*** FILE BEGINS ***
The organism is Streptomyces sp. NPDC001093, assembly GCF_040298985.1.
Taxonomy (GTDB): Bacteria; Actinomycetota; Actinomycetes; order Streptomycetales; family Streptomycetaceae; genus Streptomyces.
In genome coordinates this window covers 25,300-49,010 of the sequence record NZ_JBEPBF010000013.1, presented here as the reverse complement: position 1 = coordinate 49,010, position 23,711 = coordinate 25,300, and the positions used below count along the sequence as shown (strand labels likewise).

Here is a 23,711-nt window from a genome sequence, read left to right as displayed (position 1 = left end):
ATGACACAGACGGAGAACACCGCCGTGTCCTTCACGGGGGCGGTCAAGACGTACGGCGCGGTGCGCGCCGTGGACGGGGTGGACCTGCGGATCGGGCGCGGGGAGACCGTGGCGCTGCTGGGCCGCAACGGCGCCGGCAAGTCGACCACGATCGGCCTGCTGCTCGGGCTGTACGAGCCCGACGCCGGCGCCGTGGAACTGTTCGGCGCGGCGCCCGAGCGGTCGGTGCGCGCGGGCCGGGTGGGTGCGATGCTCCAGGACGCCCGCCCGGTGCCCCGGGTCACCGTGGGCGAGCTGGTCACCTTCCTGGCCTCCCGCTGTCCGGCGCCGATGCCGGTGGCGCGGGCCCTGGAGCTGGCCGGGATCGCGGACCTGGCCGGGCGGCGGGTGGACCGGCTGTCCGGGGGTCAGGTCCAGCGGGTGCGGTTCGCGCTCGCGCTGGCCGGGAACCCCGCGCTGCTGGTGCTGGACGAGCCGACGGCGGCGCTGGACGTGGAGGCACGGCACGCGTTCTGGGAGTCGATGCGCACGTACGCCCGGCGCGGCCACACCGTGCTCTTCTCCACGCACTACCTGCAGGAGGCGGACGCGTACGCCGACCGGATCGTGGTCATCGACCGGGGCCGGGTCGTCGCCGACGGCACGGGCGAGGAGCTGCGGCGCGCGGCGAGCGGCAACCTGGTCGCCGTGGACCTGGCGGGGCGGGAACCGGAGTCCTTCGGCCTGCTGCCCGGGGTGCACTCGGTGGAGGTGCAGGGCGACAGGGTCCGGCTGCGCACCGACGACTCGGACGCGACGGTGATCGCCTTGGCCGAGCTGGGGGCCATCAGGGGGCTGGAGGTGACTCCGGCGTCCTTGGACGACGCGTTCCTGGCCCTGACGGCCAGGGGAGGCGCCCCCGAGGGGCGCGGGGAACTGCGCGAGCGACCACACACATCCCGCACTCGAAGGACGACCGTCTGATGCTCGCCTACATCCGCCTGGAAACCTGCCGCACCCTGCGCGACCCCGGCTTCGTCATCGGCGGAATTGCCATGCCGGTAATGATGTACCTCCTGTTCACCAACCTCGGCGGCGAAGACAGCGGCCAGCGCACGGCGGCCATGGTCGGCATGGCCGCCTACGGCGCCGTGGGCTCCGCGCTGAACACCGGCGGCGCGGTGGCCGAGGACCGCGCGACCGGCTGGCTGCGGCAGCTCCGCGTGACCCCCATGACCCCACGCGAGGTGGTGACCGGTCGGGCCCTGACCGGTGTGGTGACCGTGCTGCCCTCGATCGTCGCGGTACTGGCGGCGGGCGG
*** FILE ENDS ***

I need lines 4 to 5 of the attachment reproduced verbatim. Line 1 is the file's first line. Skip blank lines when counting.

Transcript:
Here is a 23,711-nt window from a genome sequence, read left to right as displayed (position 1 = left end):
ATGACACAGACGGAGAACACCGCCGTGTCCTTCACGGGGGCGGTCAAGACGTACGGCGCGGTGCGCGCCGTGGACGGGGTGGACCTGCGGATCGGGCGCGGGGAGACCGTGGCGCTGCTGGGCCGCAACGGCGCCGGCAAGTCGACCACGATCGGCCTGCTGCTCGGGCTGTACGAGCCCGACGCCGGCGCCGTGGAACTGTTCGGCGCGGCGCCCGAGCGGTCGGTGCGCGCGGGCCGGGTGGGTGCGATGCTCCAGGACGCCCGCCCGGTGCCCCGGGTCACCGTGGGCGAGCTGGTCACCTTCCTGGCCTCCCGCTGTCCGGCGCCGATGCCGGTGGCGCGGGCCCTGGAGCTGGCCGGGATCGCGGACCTGGCCGGGCGGCGGGTGGACCGGCTGTCCGGGGGTCAGGTCCAGCGGGTGCGGTTCGCGCTCGCGCTGGCCGGGAACCCCGCGCTGCTGGTGCTGGACGAGCCGACGGCGGCGCTGGACGTGGAGGCACGGCACGCGTTCTGGGAGTCGATGCGCACGTACGCCCGGCGCGGCCACACCGTGCTCTTCTCCACGCACTACCTGCAGGAGGCGGACGCGTACGCCGACCGGATCGTGGTCATCGACCGGGGCCGGGTCGTCGCCGACGGCACGGGCGAGGAGCTGCGGCGCGCGGCGAGCGGCAACCTGGTCGCCGTGGACCTGGCGGGGCGGGAACCGGAGTCCTTCGGCCTGCTGCCCGGGGTGCACTCGGTGGAGGTGCAGGGCGACAGGGTCCGGCTGCGCACCGACGACTCGGACGCGACGGTGATCGCCTTGGCCGAGCTGGGGGCCATCAGGGGGCTGGAGGTGACTCCGGCGTCCTTGGACGACGCGTTCCTGGCCCTGACGGCCAGGGGAGGCGCCCCCGAGGGGCGCGGGGAACTGCGCGAGCGACCACACACATCCCGCACTCGAAGGACGACCGTCTGATGCTCGCCTACATCCGCCTGGAAACCTGCCGCACCCTGCGCGACCCCGGCTTCGTCATCGGCGGAATTGCCATGCCGGTAATGATGTACCTCCTGTTCACCAACCTCGGCGGCGAAGACAGCGGCCAGCGCACGGCGGCCATGGTCGGCATGGCCGCCTACGGCGCCGTGGGCTCCGCGCTGAACACCGGCGGCGCGGTGGCCGAGGACCGCGCGACCGGCTGGCTGCGGCAGCTCCGCGTGACCCCCATGACCCCACGCGAGGTGGTGACCGGTCGGGCCCTGACCGGTGTGGTGACCGTGCTGCCCTCGATCGTCGCGGTACTGGCGGCGGGCGG